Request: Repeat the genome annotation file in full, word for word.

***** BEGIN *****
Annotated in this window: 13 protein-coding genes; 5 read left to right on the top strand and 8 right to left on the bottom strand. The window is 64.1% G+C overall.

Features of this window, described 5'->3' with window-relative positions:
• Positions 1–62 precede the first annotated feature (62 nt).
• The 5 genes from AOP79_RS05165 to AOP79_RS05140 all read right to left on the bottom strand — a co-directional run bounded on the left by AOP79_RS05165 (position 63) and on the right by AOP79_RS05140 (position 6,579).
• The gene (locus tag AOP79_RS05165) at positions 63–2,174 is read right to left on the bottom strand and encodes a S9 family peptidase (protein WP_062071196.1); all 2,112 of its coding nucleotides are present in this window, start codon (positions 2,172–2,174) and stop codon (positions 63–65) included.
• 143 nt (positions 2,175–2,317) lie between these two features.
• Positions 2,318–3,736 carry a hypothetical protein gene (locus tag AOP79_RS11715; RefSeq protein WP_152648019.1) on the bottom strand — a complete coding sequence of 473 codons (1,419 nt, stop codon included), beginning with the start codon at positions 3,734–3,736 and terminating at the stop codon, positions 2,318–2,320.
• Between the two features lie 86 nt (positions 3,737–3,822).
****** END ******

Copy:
Annotated in this window: 13 protein-coding genes; 5 read left to right on the top strand and 8 right to left on the bottom strand. The window is 64.1% G+C overall.

Features of this window, described 5'->3' with window-relative positions:
• Positions 1–62 precede the first annotated feature (62 nt).
• The 5 genes from AOP79_RS05165 to AOP79_RS05140 all read right to left on the bottom strand — a co-directional run bounded on the left by AOP79_RS05165 (position 63) and on the right by AOP79_RS05140 (position 6,579).
• The gene (locus tag AOP79_RS05165) at positions 63–2,174 is read right to left on the bottom strand and encodes a S9 family peptidase (protein WP_062071196.1); all 2,112 of its coding nucleotides are present in this window, start codon (positions 2,172–2,174) and stop codon (positions 63–65) included.
• 143 nt (positions 2,175–2,317) lie between these two features.
• Positions 2,318–3,736 carry a hypothetical protein gene (locus tag AOP79_RS11715; RefSeq protein WP_152648019.1) on the bottom strand — a complete coding sequence of 473 codons (1,419 nt, stop codon included), beginning with the start codon at positions 3,734–3,736 and terminating at the stop codon, positions 2,318–2,320.
• Between the two features lie 86 nt (positions 3,737–3,822).